I call my friends, Medway Swale Estuary Partnership, the RSPB, Countryside professionals in Medway Council. None of them have heard of these plans. So just who is being consulted?
Having raised the alarm things swing into action. The conservation bodies who protect this area begin to add their voices to the consultation.
“Well done you, for making people aware of this,” my friend says before going on to tell me that a development company have just won their appeal to build on the site at the end of my road.
Bakersfield is a scrubby brownfield site chocha block with songbirds, including nightingales, orchids and reptiles. McCulloch Homes’ original planning application had been thrown out by Medway Council as the site is just too valuable for wildlife but now the developers have won on appeal because the council isn’t meeting the government’s demands for housing at a quick enough pace.
I had protested against these plans, breathed a sigh of relief when they were dropped and now I have to swing into action to protest again. I do so, writing to Buglife, to the council, to my MP but it is exhausting, it is time consuming, it is never ending. It is designed to grind you down and make you stop saying ‘No.’ But saying No is still our right, it is the most important thing we can do. While I still live in some semblance of a democracy I will keep going. Raise awareness, protest, say no. giving in is not an option.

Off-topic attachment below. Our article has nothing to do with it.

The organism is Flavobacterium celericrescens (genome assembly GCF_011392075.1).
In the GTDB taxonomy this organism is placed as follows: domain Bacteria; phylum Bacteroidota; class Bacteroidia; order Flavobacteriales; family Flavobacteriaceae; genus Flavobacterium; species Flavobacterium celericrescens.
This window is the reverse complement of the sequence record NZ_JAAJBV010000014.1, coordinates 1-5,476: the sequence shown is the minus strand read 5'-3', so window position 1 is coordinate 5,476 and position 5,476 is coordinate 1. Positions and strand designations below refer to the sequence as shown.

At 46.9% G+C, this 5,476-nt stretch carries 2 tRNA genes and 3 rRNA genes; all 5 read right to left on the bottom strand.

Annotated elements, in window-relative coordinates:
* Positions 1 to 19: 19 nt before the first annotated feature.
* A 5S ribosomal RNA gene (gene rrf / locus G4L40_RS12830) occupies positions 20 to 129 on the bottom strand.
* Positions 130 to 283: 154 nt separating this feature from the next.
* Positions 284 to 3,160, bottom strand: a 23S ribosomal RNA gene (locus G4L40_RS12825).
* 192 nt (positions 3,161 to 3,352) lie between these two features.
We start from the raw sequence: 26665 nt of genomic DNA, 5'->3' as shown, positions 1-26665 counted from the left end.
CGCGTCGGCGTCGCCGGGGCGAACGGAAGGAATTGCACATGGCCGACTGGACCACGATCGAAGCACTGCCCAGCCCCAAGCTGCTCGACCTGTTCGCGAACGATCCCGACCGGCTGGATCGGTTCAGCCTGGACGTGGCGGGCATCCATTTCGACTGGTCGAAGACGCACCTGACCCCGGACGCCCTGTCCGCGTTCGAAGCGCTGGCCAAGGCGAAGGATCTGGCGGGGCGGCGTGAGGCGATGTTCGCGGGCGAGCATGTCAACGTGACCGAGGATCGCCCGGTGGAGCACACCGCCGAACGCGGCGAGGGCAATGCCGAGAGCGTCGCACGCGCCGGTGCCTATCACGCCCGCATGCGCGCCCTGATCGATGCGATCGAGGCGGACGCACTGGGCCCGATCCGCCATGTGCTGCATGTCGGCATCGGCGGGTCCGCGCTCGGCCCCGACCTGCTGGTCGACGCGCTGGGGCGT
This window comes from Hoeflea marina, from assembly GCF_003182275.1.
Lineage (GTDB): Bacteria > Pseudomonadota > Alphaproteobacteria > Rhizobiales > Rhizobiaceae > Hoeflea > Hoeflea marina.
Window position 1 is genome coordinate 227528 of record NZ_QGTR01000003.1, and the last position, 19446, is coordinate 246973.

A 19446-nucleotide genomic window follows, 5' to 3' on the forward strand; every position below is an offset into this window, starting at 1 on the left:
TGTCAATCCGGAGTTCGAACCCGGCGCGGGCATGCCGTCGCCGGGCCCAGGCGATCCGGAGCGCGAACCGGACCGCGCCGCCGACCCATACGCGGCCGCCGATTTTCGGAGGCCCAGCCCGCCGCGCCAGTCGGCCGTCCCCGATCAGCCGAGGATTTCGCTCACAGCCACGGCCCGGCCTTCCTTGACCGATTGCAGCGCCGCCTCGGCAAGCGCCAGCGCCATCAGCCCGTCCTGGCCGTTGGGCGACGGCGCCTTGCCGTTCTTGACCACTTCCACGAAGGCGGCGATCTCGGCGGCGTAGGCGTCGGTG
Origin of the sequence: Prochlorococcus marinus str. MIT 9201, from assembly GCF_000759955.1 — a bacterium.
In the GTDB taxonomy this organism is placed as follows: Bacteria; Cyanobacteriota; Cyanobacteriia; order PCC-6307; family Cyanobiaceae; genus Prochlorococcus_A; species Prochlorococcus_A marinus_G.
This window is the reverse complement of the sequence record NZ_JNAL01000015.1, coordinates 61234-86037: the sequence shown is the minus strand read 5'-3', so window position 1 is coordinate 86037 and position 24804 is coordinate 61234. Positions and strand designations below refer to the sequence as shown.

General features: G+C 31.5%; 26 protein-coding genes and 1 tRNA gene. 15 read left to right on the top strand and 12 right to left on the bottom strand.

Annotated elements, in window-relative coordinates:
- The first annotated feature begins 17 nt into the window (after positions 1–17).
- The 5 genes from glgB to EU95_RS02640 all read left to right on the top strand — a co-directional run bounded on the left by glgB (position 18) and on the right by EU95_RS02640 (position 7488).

To contribute to the consultation for sea planes landing in the Medway Estuary contact email@example.com
To protest against the planned development at Bakersfield contact firstname.lastname@example.org
Travel broadens the mind, so they say, and having returned from a week staying with friends in Hamburg I have come back with a sense of sadness at what we in Britain have lost and continue to lose at an ever increasing pace.
I was staying in Rahlstedt, a suburb of the city and each morning of my stay I would take a walk along a stream which ran near my apartment. It was -6 and snow was on the ground by wildlife was everywhere. Trees reverberated with drumming woodpeckers, blue and coal tits called from every garden, red squirrels chased each other through the trees. It made me realise how impoverished our own wildlife in Britain has become, how concreted over our towns.